The likes of itch.io, GOG, Fireflower Games, and even Direct Download, let you just download the game... and that's it.  You're off. 
You're not forced to jump through hoops, just to download and install something. 

If you like steam and DRM, that's your choice.  But it's petty to dismiss someone for not liking DRM. 



No, Steam is not DRM, and you saying so makes me think you don't actually know what DRM actually means. By your logic, itch.io would be DRM too, because you have to use a 3rd party application (i.e., a web browser such as Firefox or Chrome or Safari) to download their games. Having to install a client to download something is not DRM; preventing you from copying that thing you downloaded is.


LimpingFish

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Re: DRM Discussion
« Reply #9 on: 23 Sep 2021, 19:06 »
Steam is a content delivery service, that supports DRM. From Wikipedia:

"Prior to 2009, most games released on Steam had traditional anti-piracy measures, including the assignment and distribution of product keys and support for digital rights management software tools such as SecuROM or non-malicious rootkits. With an update to the Steamworks SDK in March 2009, Valve added its "Custom Executable Generation" (CEG) approach into the Steamworks SDK that removed the need for these other measures. The CEG technology creates a unique, encrypted copy of the game's executable files for the given user, which allows them to install it multiple times and on multiple devices, and make backup copies of their software. Once the software is downloaded and installed, the user must then authenticate through Steam to de-encrypt the executable files to play the game. Normally this is done while connected to the Internet following the user's credential validation, but once they have logged into Steam once, a user can instruct Steam to launch in a special offline mode to be able to play their games without a network connection. Developers are not limited to Steam's CEG and may include other forms of DRM (or none at all) and other authentication services than Steam; for example, some games from publisher Ubisoft require the use of their UPlay gaming service, and prior to its shutdown in 2014, some other games required Games for Windows – Live, though many of these games have since transitioned to using the Steamworks CEG approach."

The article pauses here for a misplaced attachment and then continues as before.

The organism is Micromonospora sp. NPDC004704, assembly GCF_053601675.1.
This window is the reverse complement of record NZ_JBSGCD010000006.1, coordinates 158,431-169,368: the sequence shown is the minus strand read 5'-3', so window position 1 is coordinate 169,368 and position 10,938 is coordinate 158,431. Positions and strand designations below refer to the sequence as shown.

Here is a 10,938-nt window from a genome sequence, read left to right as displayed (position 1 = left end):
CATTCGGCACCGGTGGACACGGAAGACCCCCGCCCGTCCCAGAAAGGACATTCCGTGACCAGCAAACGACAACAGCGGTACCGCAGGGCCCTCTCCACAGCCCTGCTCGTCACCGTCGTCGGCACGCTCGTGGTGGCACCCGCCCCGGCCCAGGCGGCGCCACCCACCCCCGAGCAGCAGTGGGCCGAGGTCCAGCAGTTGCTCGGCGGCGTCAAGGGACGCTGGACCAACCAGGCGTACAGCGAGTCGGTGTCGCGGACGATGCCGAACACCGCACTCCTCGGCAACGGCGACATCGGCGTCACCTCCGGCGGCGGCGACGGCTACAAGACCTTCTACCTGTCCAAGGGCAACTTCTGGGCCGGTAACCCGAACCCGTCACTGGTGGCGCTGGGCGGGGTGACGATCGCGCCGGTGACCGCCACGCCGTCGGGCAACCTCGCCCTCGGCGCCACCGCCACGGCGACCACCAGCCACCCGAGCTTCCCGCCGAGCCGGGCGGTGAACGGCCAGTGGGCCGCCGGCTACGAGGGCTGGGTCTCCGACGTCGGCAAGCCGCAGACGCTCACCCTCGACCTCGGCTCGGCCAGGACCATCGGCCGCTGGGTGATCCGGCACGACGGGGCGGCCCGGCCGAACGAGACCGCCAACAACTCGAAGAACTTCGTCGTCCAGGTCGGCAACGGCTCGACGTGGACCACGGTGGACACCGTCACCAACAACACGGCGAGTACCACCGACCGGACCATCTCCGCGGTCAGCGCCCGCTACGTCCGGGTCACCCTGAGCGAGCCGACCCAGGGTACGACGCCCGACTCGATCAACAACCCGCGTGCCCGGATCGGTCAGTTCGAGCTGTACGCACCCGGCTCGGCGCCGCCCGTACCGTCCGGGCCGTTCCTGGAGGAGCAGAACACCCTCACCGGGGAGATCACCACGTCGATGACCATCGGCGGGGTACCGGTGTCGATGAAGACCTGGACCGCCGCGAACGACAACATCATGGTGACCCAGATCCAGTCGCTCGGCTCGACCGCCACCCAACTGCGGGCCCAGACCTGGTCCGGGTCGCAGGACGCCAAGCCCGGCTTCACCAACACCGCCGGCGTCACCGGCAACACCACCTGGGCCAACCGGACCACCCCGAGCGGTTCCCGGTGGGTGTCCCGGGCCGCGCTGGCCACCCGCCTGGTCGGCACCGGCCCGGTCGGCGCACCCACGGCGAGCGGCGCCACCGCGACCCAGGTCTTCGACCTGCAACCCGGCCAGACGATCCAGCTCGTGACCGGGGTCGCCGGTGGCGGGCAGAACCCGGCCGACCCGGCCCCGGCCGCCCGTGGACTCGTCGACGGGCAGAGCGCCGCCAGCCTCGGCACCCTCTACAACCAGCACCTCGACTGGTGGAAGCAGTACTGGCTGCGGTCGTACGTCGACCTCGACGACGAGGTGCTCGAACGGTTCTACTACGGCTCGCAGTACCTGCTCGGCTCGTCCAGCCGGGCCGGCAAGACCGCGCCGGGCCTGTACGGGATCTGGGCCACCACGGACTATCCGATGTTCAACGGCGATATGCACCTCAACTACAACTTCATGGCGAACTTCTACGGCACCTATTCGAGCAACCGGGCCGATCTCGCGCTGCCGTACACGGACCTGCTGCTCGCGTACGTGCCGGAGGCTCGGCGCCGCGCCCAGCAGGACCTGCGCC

In my experience, it's possible to run some games downloaded through Steam without having Steam running.
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Re: DRM Discussion
« Reply #10 on: 24 Sep 2021, 07:21 »
I don't like DRM, but I still use Steam. I have a simple rule: If a game I get on Steam uses Steamworks-DRM, then I'll refund it immediately. If after downloading I can run the game without the client running in the background, it's DRM-free. Thankfully many developers, especially indie developers, don't use Steamworks DRM.

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Re: DRM Discussion
« Reply #11 on: 24 Sep 2021, 19:46 »
DRM arguments!

So much pointless fun! Depending on where your arbitrary wall is, everything can be considered DRM- Steam requires a client, GOG requires an account and sign-in, as does itch.io and fireflower and the like. It's your own goalposts that set what annoys you or not: signing in doesn't bother you, or using a specific client doesn't bother you, or being able to download and then do whatever you want with your game doesn't bother you.

Personally, I consider Steam itself to be a form of DRM, but one that can be bypassed if one wishes to (3rd party software to download games from the steamdb, copying games elsewhere, etc.), as long as the game itself didn't implement some other form of DRM. I use it, but am happier to use DRM-free services, and would be even HAPPIER if all of it was on some open API standard that let me use a client of my own choice to have all my games collected in one place.
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Re: DRM Discussion
« Reply #12 on: 24 Sep 2021, 20:51 »
...GOG requires an account and sign-in, as does itch.io...
itch.io actually doesn't require an account: https://itch.io/docs/buying/already-bought
When you buy (or donate to) something on itch.io you don’t need an account. When purchasing without an account your purchase is tied to your email address. If you used PayPal, it’s your PayPal email address. If you used credit card, it’s the email address you provided when you made the purchase.

And I've bought a few Humble Bundles in the past as well without having an account there.

So I guess that's probably as DRM-free as you can get? Or maybe some stores offer completely anonymous purchases with crypto or something.